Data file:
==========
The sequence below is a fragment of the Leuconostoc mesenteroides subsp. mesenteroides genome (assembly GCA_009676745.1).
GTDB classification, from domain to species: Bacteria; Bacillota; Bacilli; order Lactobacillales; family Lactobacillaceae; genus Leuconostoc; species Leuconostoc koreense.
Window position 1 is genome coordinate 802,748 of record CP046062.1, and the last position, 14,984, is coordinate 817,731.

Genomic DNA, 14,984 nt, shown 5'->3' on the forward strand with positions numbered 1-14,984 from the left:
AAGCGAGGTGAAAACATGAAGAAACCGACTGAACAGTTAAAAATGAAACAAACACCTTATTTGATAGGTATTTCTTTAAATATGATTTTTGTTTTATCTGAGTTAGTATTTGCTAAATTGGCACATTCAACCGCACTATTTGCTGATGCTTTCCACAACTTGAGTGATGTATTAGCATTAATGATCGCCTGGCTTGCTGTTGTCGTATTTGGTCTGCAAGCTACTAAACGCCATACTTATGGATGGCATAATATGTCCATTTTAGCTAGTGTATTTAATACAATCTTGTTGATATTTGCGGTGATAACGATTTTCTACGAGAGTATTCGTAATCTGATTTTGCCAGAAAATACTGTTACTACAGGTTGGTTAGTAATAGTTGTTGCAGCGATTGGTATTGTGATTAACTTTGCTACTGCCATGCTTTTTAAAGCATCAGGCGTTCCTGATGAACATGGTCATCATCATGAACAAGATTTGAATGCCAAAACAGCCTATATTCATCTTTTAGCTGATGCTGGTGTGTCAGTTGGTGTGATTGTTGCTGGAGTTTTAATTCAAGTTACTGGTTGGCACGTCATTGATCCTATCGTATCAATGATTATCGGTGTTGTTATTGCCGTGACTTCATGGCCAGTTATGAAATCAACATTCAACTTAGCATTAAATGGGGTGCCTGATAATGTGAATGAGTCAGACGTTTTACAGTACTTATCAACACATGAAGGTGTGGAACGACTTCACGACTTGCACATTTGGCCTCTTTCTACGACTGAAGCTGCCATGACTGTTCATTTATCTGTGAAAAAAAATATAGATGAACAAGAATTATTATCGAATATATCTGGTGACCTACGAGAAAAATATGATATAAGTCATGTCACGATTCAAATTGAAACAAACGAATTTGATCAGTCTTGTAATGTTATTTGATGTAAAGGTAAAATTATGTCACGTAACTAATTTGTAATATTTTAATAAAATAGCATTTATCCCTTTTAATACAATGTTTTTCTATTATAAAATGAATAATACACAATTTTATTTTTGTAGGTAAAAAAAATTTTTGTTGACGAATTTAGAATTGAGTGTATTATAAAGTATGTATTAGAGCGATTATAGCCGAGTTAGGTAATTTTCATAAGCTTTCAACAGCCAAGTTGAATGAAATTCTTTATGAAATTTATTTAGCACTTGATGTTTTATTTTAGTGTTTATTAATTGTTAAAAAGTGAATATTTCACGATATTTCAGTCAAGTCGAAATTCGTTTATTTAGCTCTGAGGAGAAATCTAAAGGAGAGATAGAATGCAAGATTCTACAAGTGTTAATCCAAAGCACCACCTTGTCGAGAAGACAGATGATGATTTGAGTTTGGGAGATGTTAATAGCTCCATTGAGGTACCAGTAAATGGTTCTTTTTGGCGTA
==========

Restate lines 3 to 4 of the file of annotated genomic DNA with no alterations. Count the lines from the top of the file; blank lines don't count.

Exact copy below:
Window position 1 is genome coordinate 802,748 of record CP046062.1, and the last position, 14,984, is coordinate 817,731.

Genomic DNA, 14,984 nt, shown 5'->3' on the forward strand with positions numbered 1-14,984 from the left: